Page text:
This week we saw Rory McIlroy throwing another club, this time his 3-wood at the BMW PGA Championship in England. That’s the second time in a few weeks we’ve seen this from him and looks as if the World No.1 could use a little help with this mental game.
“Physically I feel fine but mentally I could feel myself getting down on myself out there, which is not something I have been doing the last three weeks…I just need to be aware of that and keep everything on an even keel. It is acceptance of bad shots. Every time I have played well this year, I have been talking about how mentally good I have been. I feel like my patience was wearing thin out there today. I just need to stay in control of my emotions.”
The mental side of golf is just as important as the physical, and even the top players in the world can get a little sloppy with it.
The importance of accepting bad shots
Let’s not forget that Rory has played (and won) several tournaments over the past few weeks, which has to be mentally draining. But acceptance of less than perfect shots and better control of his emotions should be somewhat automatic for him.
When you start beating yourself up over poor shots, it’s likely to lead to more of them, for these 2 reasons:
- Taking frustration with you beyond the few seconds after a shot can alter your mood and increase tension. It’s like a snowball effect, compounding with every poor shot you hit.
- When you become very self-critical after bad shots, you start to fear your own negative self-talk, which makes you more anxious over the ball before a shot.
What’s the solution?
- Practice better responses
Your response to bad shots is a habit that can be changed. Seeing the ball veer off line into the rough does not need to result in disappointment and self-criticism. Challenge yourself to be completely neutral to shots that miss the target.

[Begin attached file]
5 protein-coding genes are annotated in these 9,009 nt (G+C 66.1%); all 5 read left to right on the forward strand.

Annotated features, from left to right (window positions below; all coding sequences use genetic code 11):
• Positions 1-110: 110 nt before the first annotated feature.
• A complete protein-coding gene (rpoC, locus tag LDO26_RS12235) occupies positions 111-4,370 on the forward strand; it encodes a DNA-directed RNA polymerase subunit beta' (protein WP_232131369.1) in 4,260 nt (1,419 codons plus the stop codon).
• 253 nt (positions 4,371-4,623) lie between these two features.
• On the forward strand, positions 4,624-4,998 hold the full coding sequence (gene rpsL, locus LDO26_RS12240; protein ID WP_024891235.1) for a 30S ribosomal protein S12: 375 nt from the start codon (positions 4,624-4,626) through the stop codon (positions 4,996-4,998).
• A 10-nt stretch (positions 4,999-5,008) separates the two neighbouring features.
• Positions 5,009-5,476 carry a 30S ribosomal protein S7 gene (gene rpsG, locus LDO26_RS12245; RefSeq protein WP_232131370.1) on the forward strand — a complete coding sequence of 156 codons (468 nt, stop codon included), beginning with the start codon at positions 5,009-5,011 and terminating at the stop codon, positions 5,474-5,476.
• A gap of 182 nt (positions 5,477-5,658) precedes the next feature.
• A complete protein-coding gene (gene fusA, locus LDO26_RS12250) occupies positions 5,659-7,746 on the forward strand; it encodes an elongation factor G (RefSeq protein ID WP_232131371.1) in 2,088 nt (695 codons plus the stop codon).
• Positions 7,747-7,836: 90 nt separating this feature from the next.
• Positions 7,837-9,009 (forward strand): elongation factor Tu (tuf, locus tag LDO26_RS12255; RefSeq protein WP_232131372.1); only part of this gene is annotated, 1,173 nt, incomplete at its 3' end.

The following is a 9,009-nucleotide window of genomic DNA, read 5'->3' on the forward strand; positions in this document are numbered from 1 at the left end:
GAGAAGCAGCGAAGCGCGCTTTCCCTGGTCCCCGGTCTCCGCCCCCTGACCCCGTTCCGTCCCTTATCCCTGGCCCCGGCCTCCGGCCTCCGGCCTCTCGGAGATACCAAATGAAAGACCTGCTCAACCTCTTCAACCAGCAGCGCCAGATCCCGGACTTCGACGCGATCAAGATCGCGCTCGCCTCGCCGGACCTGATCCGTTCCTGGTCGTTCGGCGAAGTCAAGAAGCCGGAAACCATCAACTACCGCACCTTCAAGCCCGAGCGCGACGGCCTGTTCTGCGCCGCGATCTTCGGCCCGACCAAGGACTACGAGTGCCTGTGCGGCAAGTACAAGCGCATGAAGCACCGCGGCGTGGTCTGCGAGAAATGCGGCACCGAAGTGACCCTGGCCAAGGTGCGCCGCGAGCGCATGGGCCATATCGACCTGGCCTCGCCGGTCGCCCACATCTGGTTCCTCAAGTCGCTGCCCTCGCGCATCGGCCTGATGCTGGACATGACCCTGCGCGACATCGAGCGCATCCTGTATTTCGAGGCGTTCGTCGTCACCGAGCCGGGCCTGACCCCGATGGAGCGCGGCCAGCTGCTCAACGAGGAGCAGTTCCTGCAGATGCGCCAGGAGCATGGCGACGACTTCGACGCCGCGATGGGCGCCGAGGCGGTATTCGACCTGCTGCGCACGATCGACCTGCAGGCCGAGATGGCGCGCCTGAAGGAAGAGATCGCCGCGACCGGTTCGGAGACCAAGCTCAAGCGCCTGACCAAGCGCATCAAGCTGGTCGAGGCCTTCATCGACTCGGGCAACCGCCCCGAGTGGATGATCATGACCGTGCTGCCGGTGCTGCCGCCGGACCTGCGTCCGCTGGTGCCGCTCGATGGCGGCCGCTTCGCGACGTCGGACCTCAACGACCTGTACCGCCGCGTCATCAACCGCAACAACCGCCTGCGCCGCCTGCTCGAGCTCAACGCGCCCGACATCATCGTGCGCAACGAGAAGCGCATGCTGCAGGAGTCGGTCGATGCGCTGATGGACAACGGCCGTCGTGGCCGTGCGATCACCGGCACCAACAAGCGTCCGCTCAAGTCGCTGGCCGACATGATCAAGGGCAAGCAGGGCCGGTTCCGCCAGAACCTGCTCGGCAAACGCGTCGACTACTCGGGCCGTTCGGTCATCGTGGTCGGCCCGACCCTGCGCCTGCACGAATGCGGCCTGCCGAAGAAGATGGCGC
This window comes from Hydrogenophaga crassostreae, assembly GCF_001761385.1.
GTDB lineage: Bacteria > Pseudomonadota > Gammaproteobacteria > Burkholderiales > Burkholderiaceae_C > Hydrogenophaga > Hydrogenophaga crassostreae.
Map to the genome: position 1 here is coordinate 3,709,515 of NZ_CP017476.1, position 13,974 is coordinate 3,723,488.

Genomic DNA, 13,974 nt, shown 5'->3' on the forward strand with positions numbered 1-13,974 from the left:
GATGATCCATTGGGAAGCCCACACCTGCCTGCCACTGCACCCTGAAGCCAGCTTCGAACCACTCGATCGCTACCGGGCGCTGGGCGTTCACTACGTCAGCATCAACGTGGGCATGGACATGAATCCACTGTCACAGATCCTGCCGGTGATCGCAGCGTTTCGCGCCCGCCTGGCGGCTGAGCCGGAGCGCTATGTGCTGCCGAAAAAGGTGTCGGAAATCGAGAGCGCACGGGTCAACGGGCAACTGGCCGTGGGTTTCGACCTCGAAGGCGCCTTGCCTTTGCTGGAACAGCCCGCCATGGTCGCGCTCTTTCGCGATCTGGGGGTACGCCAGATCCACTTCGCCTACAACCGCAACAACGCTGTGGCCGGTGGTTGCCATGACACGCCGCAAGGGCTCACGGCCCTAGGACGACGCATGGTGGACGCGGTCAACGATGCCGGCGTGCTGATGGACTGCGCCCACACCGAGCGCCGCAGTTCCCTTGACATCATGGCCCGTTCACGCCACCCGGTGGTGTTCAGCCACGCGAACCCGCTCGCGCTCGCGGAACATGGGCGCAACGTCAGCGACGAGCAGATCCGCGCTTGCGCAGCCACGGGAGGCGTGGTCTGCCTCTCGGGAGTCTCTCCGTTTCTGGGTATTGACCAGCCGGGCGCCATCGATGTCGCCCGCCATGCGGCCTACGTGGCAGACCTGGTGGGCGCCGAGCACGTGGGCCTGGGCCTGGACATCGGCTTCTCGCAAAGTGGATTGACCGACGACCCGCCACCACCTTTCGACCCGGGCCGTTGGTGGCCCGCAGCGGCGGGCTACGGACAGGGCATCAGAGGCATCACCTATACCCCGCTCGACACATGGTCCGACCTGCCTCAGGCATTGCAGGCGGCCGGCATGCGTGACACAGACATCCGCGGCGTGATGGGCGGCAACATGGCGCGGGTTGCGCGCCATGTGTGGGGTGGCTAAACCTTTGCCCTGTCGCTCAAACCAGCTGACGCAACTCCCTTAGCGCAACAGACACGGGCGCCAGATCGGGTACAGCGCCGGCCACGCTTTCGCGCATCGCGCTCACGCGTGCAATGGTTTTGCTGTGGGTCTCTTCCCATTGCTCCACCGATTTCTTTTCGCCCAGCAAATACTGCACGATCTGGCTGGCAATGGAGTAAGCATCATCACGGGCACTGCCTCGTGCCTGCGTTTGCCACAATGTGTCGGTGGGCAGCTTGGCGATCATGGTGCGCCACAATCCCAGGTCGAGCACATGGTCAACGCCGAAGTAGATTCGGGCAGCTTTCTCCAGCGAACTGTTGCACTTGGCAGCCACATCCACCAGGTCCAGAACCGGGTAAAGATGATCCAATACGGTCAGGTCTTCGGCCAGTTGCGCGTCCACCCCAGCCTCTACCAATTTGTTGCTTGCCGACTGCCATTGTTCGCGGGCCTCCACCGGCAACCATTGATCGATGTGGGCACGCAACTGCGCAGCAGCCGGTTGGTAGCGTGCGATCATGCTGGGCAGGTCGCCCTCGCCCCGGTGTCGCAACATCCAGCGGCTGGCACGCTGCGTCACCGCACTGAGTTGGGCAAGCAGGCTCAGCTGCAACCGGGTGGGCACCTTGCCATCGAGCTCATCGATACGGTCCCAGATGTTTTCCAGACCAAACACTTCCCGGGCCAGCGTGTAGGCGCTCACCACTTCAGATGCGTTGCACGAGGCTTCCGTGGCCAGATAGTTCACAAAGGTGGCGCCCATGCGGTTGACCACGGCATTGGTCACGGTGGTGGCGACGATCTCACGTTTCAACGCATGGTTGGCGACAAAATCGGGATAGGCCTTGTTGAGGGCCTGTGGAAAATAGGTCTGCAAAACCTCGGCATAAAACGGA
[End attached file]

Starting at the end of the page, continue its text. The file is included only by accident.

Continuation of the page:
- Your target is your “intention” not an expectation
The less concerned you are with misses, the more likely you’ll swing freely and hit more targets. When you start to fear negative outcomes, the more you swing to protect against them. Just because you’ve visualized a good outcome does not mean that it will happen. Besides, misses mean you get an opportunity to test your recovery skills.
- Have a post shot trigger
Your post shot routine is great way to remind yourself it’s time to switch off your golf brain and forget about score, possible outcomes, your swing and where you stand against your competitors. But unless you have a trigger, it’s easy to allow your mind to wander. Use a trigger like a deep breath, a verbal cue or the action of putting the club back in the bag to remind yourself to switch off in between golf shots.
Rory rarely misses the cut, but perhaps the weekend off is what he needs to re-frame and prepare for the Irish Open next week. I’ll be sending him this post to noodle on 😉